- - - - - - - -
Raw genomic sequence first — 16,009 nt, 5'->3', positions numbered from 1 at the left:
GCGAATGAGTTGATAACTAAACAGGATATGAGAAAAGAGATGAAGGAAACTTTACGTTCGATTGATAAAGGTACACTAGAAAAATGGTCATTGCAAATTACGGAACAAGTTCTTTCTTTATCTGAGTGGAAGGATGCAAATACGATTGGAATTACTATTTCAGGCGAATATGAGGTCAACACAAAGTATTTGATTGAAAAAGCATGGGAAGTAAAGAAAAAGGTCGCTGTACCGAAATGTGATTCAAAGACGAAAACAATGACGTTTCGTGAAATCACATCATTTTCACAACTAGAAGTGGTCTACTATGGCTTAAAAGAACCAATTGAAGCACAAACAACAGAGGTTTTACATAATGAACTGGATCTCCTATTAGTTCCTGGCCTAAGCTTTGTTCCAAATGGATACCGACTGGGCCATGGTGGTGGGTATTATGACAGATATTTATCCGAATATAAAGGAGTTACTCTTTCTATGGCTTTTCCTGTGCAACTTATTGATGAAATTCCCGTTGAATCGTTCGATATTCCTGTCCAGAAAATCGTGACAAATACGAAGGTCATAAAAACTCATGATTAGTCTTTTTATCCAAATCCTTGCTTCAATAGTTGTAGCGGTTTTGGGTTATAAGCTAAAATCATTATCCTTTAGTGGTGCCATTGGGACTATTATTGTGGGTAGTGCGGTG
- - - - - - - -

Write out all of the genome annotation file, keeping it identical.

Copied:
Raw genomic sequence first — 16,009 nt, 5'->3', positions numbered from 1 at the left:
GCGAATGAGTTGATAACTAAACAGGATATGAGAAAAGAGATGAAGGAAACTTTACGTTCGATTGATAAAGGTACACTAGAAAAATGGTCATTGCAAATTACGGAACAAGTTCTTTCTTTATCTGAGTGGAAGGATGCAAATACGATTGGAATTACTATTTCAGGCGAATATGAGGTCAACACAAAGTATTTGATTGAAAAAGCATGGGAAGTAAAGAAAAAGGTCGCTGTACCGAAATGTGATTCAAAGACGAAAACAATGACGTTTCGTGAAATCACATCATTTTCACAACTAGAAGTGGTCTACTATGGCTTAAAAGAACCAATTGAAGCACAAACAACAGAGGTTTTACATAATGAACTGGATCTCCTATTAGTTCCTGGCCTAAGCTTTGTTCCAAATGGATACCGACTGGGCCATGGTGGTGGGTATTATGACAGATATTTATCCGAATATAAAGGAGTTACTCTTTCTATGGCTTTTCCTGTGCAACTTATTGATGAAATTCCCGTTGAATCGTTCGATATTCCTGTCCAGAAAATCGTGACAAATACGAAGGTCATAAAAACTCATGATTAGTCTTTTTATCCAAATCCTTGCTTCAATAGTTGTAGCGGTTTTGGGTTATAAGCTAAAATCATTATCCTTTAGTGGTGCCATTGGGACTATTATTGTGGGTAGTGCGGTG